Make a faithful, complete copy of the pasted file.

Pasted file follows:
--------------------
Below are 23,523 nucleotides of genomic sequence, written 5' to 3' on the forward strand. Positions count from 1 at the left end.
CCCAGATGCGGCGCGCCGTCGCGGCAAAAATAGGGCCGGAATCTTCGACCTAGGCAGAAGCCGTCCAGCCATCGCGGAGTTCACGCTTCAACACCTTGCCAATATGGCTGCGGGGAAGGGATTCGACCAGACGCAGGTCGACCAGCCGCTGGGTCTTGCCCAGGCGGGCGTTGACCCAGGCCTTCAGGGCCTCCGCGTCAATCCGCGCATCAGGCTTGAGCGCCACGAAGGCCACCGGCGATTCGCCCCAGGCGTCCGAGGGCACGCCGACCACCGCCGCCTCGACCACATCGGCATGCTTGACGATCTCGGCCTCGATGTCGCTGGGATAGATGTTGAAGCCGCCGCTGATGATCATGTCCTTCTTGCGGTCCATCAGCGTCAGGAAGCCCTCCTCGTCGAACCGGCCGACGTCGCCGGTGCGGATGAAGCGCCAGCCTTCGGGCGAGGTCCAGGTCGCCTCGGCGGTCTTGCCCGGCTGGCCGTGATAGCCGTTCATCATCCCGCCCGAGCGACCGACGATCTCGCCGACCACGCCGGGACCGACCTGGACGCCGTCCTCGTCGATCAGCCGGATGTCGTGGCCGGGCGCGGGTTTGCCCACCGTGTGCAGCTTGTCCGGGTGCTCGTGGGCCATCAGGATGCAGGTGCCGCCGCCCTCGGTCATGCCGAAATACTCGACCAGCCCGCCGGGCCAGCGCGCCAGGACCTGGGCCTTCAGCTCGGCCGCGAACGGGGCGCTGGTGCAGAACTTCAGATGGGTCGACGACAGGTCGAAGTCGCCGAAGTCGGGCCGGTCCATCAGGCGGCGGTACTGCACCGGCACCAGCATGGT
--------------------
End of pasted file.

Below are 23,523 nucleotides of genomic sequence, written 5' to 3' on the forward strand. Positions count from 1 at the left end.
CCCAGATGCGGCGCGCCGTCGCGGCAAAAATAGGGCCGGAATCTTCGACCTAGGCAGAAGCCGTCCAGCCATCGCGGAGTTCACGCTTCAACACCTTGCCAATATGGCTGCGGGGAAGGGATTCGACCAGACGCAGGTCGACCAGCCGCTGGGTCTTGCCCAGGCGGGCGTTGACCCAGGCCTTCAGGGCCTCCGCGTCAATCCGCGCATCAGGCTTGAGCGCCACGAAGGCCACCGGCGATTCGCCCCAGGCGTCCGAGGGCACGCCGACCACCGCCGCCTCGACCACATCGGCATGCTTGACGATCTCGGCCTCGATGTCGCTGGGATAGATGTTGAAGCCGCCGCTGATGATCATGTCCTTCTTGCGGTCCATCAGCGTCAGGAAGCCCTCCTCGTCGAACCGGCCGACGTCGCCGGTGCGGATGAAGCGCCAGCCTTCGGGCGAGGTCCAGGTCGCCTCGGCGGTCTTGCCCGGCTGGCCGTGATAGCCGTTCATCATCCCGCCCGAGCGACCGACGATCTCGCCGACCACGCCGGGACCGACCTGGACGCCGTCCTCGTCGATCAGCCGGATGTCGTGGCCGGGCGCGGGTTTGCCCACCGTGTGCAGCTTGTCCGGGTGCTCGTGGGCCATCAGGATGCAGGTGCCGCCGCCCTCGGTCATGCCGAAATACTCGACCAGCCCGCCGGGCCAGCGCGCCAGGACCTGGGCCTTCAGCTCGGCCGCGAACGGGGCGCTGGTGCAGAACTTCAGATGGGTCGACGACAGGTCGAAGTCGCCGAAGTCGGGCCGGTCCATCAGGCGGCGGTACTGCACCGGCACCAGCATGGT